Not much makes job-seekers more anxious than negotiating—or even discussing—salary. After all, you might ask for too much, ask for too little, or otherwise sabotage your own chances of getting the best possible salary. Negotiation will go more smoothly if you know what landmines to avoid.
When it comes time to negotiate salary for a new job, make sure that you don't make these 10 key errors:
1. Being unprepared. At some point, employers are likely to ask what salary range you're looking for, possibly as soon as their first contact with you. If you're caught off-guard, you risk low-balling yourself or otherwise saying something that will harm you in salary negotiations later. It's crucial to do your homework ahead of time so that you're ready when the question comes up.
2. Negotiating before you have an offer. There's no point trying to negotiate before you have a job offer; after all, the employer still hasn't even decided if they want to hire you. Your leverage will be far stronger once someone is certain that you're the one they want.
3. Relying on online salary sites to give accurate information. While salary sites might seem like the most obvious way to figure out what to ask for, these sites are frequently unreliable, in part because the job titles they list often represent wildly different scopes of responsibility. Professional associations in your industry might do more reliable salary surveys, but even then, you're more likely to get the right range by talking to people in your field.
4. Discussing salary in your cover letter. Some candidates announce their salary requirements in their cover letters without being asked, and some even include their salary history on their resumes. There's no reason to talk money at this stage, and doing it unprompted at the application stage can come across as naive.
5. Citing your finances. Salary conversations should be solely about your value to the company, not about your own finances. Employers don't pay people based on financial need, so don't cite your mortgage or your kid's college tuition as a reason you're asking for more money.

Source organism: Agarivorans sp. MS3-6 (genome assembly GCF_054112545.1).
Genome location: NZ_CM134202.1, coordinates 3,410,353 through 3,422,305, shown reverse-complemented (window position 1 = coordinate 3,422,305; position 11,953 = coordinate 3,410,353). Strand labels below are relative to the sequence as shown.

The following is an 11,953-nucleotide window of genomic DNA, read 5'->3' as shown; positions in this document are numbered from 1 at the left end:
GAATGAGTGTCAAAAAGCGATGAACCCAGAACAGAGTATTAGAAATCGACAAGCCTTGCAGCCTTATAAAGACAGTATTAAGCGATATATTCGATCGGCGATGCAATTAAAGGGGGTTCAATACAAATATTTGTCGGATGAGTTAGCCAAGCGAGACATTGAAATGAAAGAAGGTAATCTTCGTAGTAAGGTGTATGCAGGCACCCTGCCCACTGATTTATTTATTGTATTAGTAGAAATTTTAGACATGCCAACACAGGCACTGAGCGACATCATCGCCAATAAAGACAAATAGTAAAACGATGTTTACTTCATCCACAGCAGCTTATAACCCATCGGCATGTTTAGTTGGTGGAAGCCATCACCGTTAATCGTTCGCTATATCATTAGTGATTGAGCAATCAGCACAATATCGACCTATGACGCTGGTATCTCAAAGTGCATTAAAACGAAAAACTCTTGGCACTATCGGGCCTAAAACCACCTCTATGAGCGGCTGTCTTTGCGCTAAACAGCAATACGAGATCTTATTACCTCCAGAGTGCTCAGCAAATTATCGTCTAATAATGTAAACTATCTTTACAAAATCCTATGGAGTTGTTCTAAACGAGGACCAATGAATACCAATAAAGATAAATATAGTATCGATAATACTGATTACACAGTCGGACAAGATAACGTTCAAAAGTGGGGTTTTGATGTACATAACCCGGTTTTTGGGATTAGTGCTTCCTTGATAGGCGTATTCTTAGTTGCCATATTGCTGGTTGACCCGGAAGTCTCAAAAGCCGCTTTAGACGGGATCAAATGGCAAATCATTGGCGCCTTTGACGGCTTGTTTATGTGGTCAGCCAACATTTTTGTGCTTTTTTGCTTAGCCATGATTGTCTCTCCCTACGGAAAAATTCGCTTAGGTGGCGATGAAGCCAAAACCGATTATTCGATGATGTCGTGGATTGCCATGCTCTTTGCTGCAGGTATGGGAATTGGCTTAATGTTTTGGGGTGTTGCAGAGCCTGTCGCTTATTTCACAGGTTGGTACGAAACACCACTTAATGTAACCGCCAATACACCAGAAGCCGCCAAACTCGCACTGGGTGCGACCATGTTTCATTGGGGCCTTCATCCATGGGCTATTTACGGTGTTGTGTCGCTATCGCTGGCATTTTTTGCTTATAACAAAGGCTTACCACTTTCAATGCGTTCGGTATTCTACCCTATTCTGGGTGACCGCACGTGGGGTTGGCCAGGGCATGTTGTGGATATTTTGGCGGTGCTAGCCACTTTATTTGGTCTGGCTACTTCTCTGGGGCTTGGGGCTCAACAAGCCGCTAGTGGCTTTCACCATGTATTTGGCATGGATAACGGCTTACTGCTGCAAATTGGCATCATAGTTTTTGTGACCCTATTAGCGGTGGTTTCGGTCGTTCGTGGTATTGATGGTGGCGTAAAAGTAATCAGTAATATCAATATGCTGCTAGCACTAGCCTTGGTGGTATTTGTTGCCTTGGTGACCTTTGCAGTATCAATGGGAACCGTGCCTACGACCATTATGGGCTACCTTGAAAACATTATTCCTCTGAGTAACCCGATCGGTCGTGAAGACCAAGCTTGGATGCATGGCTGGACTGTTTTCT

6. Asking for too long to respond to an offer. It's normal to request a few days to consider an offer, and sometimes employers will give you a week or so. But if you ask for much time beyond that, you risk signaling that you're not excited about the job, but might settle for it if you don't get any other offers. That's a good way to lessen the hiring manager's enthusiasm and bring into question your own.
7. Not factoring in the benefits package. Salary is only one part of a compensation package; you also need to factor in benefits like healthcare, retirement contributions, and paid leave. After all, if you'll be paying significantly more for healthcare or receiving fewer paid vacation days than you're used to, that might cancel out part of any salary gains you hope to make. On the other hand, being able to work from home or having an on-site day care might be benefits that make it worth it to you to take a slightly lower salary.
8. Underestimating happiness as a factor. A higher salary generally won't make up for a job where you'll be miserable, so think carefully about factors other than money: the work you'll be doing, the people with whom you'll be working, the company culture, and even the length of your commute. It might be worth giving up a bit of extra pay to ensure that you're happy going to work every day.
9. Listening to bad advice. Negotiation advice that worked a few decades ago isn't always effective now. In fact, some of it can hurt your chances. For instance, delaying the salary conversation as long as you can or refusing to name a figure first—common advice in previous generations—can backfire today by turning the employer off and making you look like you're playing games.
10. Not negotiating. Whatever you do, negotiate. If you simply take the first salary you're offered, you'll never know if you could have received more by simply asking.
Alison Green writes the popular Ask a Manager blog, where she dispenses advice on career, job search, and management issues. She's also the co-author of Managing to Change the World: The Nonprofit Manager's Guide to Getting Results, and former chief of staff of a successful nonprofit organization, where she oversaw day-to-day staff management, hiring, firing, and employee development.